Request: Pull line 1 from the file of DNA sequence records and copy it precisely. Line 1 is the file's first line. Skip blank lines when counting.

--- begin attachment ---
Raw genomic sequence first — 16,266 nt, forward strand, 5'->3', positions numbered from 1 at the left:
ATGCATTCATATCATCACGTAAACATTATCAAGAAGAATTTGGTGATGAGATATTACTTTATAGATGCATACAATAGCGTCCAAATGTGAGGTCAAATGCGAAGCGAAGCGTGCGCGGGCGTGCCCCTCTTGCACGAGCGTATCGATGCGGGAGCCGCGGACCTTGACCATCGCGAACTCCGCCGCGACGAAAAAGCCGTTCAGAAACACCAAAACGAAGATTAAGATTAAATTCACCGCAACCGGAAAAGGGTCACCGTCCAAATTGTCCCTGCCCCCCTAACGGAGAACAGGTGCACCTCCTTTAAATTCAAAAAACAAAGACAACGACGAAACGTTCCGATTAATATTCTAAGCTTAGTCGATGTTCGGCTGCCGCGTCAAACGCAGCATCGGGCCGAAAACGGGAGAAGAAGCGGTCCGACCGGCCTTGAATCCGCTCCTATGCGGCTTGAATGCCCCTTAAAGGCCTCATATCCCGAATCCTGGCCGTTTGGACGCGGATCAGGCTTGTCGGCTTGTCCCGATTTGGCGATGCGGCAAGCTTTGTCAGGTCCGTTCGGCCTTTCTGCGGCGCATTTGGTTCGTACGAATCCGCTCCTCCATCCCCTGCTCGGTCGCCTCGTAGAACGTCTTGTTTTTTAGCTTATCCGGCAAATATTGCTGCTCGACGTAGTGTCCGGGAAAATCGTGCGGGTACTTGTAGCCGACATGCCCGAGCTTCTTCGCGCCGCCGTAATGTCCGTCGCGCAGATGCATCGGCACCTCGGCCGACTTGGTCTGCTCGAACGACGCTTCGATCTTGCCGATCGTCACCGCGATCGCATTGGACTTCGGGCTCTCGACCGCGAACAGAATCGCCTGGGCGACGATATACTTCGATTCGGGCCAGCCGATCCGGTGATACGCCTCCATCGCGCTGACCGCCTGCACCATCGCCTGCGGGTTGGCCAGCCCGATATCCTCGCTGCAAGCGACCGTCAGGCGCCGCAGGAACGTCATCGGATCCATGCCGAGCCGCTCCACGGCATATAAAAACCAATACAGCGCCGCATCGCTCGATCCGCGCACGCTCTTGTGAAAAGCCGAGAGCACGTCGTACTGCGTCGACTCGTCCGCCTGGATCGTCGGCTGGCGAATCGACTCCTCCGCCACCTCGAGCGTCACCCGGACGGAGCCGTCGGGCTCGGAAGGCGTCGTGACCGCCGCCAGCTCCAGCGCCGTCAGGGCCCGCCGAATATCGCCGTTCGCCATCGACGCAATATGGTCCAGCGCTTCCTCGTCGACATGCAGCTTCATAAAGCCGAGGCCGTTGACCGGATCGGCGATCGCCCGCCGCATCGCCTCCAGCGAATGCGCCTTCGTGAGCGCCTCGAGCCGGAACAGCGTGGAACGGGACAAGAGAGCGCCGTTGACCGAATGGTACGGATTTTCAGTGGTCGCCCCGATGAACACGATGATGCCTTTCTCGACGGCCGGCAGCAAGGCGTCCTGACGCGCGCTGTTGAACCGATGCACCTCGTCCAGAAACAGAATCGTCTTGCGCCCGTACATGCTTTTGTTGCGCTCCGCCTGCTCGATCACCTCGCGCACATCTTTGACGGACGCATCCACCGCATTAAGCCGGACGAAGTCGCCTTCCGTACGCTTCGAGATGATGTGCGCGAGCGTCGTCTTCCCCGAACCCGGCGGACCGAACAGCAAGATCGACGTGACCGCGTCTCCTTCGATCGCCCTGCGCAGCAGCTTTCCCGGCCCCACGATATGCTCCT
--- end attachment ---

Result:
Raw genomic sequence first — 16,266 nt, forward strand, 5'->3', positions numbered from 1 at the left: